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Boy's Surface

Main Concept

Boy's surface is an example of a non-orientable surface similar to the Klein bottle. It contains no singularities (pinch-points), but it does cross through itself. The surface can be described implicitly by a polynomial of degree six; as such it is called a sextic surface. In 1901 Werner Boy discovered this object when by trying to immerse the real projective plane into ℝ3.

 

Apery parameterization

 

A common parameterization of Boy's surface in ℝ3 was by given by Apery in 1986 as:

 

xu,v =2cosv2cos2u+cosusin2v2α 2sin3usin2v,

 

yu,v =2cosv2sin2usinusin2v2α 2sin3usin2v,

 

zu,v = 3cosv22α 2sin3usin2v,

 

where α=1, uπ2, π2 , and v0, π. As the parameter α goes to zero, Boy's surface smoothly transforms into the Roman surface. Values in between 0 and 1 are interpreted as a mixture of the Roman surface and Boy's surface, which are topologically equivalent. Both surfaces can be obtained by attaching a Möbius strip to the circumference of a circle and stretching it until  it forms a closed surface.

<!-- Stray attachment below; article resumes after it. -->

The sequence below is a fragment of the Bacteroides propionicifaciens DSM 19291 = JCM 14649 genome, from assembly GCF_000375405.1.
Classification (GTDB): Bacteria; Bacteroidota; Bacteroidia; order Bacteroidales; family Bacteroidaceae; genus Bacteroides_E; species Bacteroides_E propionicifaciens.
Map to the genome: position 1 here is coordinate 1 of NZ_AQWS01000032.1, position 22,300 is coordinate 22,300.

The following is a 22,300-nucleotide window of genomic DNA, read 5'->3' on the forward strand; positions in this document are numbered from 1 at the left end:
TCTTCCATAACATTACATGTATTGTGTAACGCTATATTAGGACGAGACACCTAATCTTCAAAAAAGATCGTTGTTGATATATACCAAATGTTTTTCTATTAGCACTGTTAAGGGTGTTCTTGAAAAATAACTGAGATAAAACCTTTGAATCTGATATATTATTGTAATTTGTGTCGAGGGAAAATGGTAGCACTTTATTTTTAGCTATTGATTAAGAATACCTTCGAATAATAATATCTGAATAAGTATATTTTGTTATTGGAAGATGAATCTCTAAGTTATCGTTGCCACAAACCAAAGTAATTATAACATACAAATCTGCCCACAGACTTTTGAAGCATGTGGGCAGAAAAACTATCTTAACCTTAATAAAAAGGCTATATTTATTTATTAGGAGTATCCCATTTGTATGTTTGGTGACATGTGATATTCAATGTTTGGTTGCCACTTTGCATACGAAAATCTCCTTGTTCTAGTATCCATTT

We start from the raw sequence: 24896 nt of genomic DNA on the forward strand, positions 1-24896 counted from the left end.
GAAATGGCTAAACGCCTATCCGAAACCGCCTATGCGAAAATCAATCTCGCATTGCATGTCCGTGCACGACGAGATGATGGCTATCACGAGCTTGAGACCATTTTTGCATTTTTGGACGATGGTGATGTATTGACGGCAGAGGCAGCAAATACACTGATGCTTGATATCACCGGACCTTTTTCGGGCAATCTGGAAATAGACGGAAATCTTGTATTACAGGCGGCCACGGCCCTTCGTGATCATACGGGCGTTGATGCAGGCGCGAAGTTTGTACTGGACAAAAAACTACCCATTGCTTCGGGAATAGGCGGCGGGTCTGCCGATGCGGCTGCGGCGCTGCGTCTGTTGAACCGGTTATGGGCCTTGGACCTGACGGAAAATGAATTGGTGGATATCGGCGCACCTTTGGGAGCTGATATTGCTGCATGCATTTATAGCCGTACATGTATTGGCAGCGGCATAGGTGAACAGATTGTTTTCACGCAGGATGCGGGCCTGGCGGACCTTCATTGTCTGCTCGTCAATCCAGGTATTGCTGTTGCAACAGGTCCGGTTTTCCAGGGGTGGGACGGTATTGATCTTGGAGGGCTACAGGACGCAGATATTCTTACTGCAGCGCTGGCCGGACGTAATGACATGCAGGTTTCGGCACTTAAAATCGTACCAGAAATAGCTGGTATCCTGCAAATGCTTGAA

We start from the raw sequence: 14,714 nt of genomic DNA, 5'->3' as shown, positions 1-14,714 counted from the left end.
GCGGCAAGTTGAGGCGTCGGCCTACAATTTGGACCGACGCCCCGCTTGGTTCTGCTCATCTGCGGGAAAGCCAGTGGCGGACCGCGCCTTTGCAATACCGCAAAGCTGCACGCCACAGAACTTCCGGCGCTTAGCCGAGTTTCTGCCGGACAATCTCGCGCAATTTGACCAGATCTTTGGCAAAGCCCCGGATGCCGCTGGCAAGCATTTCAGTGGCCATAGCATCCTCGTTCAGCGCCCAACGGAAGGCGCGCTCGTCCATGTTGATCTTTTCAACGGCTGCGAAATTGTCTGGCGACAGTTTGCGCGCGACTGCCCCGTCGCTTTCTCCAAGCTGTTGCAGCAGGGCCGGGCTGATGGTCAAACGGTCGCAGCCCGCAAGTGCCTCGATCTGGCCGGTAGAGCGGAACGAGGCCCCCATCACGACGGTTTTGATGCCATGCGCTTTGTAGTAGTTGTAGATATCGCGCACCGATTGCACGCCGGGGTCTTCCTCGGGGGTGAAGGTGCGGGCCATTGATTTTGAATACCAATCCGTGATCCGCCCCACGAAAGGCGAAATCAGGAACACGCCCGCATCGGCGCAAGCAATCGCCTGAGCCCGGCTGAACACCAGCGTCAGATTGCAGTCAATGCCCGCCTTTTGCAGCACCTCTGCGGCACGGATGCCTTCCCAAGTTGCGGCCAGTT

Kusner-Bryant parameterization

 

Another beautiful parameterization of Boy's surface was presented by Kusner and Bryant in 1988 which uses complex numbers. They first define g1, g2, g3 and g as:

g1=32ℑη1η4η6+5η31,

 

 g2=32ℜη1+ η4η6+5η31,

 

g3=ℑ1+η6η6+5η3112,

 

g = g12+g22+g32,

 

where  denotes the imaginary component of a complex number, and  denotes the real part. The Cartesian parameterization is then given by:

x η= g1/g,

 y η= g2/g,

 zη= g3/g.

 

Parameterization

 Homotopy parameter, αRoman   Boy's

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